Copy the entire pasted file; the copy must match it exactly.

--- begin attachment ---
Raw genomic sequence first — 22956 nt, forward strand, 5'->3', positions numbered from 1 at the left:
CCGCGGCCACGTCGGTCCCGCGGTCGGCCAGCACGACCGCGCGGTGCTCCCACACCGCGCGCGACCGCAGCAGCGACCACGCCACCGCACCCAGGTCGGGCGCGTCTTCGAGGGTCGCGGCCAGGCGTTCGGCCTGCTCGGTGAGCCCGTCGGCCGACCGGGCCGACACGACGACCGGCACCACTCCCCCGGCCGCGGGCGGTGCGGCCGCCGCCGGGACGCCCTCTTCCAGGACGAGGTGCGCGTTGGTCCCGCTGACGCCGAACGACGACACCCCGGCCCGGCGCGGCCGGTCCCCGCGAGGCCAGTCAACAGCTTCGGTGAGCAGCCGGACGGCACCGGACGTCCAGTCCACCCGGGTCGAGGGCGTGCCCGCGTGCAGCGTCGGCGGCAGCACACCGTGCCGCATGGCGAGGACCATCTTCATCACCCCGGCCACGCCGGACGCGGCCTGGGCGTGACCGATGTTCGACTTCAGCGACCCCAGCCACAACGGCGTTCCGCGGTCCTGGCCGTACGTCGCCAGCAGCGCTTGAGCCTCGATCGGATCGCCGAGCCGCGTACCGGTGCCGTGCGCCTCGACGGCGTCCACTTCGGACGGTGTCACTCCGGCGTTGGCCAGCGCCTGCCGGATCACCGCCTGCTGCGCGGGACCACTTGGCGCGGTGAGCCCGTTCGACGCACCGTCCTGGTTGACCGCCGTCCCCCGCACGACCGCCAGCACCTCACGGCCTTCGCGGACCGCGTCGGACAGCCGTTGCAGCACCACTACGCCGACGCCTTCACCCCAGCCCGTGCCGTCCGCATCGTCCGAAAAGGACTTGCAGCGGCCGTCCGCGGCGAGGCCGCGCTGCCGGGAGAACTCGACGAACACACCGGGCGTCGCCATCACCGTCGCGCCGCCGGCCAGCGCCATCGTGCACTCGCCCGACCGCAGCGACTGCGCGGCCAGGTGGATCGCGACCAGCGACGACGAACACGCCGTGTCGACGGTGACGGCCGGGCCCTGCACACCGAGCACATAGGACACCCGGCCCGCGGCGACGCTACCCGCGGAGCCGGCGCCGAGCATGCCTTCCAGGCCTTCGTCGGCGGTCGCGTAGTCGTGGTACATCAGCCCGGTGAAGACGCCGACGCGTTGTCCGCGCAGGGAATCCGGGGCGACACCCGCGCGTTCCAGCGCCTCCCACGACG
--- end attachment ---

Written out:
Raw genomic sequence first — 22956 nt, forward strand, 5'->3', positions numbered from 1 at the left:
CCGCGGCCACGTCGGTCCCGCGGTCGGCCAGCACGACCGCGCGGTGCTCCCACACCGCGCGCGACCGCAGCAGCGACCACGCCACCGCACCCAGGTCGGGCGCGTCTTCGAGGGTCGCGGCCAGGCGTTCGGCCTGCTCGGTGAGCCCGTCGGCCGACCGGGCCGACACGACGACCGGCACCACTCCCCCGGCCGCGGGCGGTGCGGCCGCCGCCGGGACGCCCTCTTCCAGGACGAGGTGCGCGTTGGTCCCGCTGACGCCGAACGACGACACCCCGGCCCGGCGCGGCCGGTCCCCGCGAGGCCAGTCAACAGCTTCGGTGAGCAGCCGGACGGCACCGGACGTCCAGTCCACCCGGGTCGAGGGCGTGCCCGCGTGCAGCGTCGGCGGCAGCACACCGTGCCGCATGGCGAGGACCATCTTCATCACCCCGGCCACGCCGGACGCGGCCTGGGCGTGACCGATGTTCGACTTCAGCGACCCCAGCCACAACGGCGTTCCGCGGTCCTGGCCGTACGTCGCCAGCAGCGCTTGAGCCTCGATCGGATCGCCGAGCCGCGTACCGGTGCCGTGCGCCTCGACGGCGTCCACTTCGGACGGTGTCACTCCGGCGTTGGCCAGCGCCTGCCGGATCACCGCCTGCTGCGCGGGACCACTTGGCGCGGTGAGCCCGTTCGACGCACCGTCCTGGTTGACCGCCGTCCCCCGCACGACCGCCAGCACCTCACGGCCTTCGCGGACCGCGTCGGACAGCCGTTGCAGCACCACTACGCCGACGCCTTCACCCCAGCCCGTGCCGTCCGCATCGTCCGAAAAGGACTTGCAGCGGCCGTCCGCGGCGAGGCCGCGCTGCCGGGAGAACTCGACGAACACACCGGGCGTCGCCATCACCGTCGCGCCGCCGGCCAGCGCCATCGTGCACTCGCCCGACCGCAGCGACTGCGCGGCCAGGTGGATCGCGACCAGCGACGACGAACACGCCGTGTCGACGGTGACGGCCGGGCCCTGCACACCGAGCACATAGGACACCCGGCCCGCGGCGACGCTACCCGCGGAGCCGGCGCCGAGCATGCCTTCCAGGCCTTCGTCGGCGGTCGCGTAGTCGTGGTACATCAGCCCGGTGAAGACGCCGACGCGTTGTCCGCGCAGGGAATCCGGGGCGACACCCGCGCGTTCCAGCGCCTCCCACGACG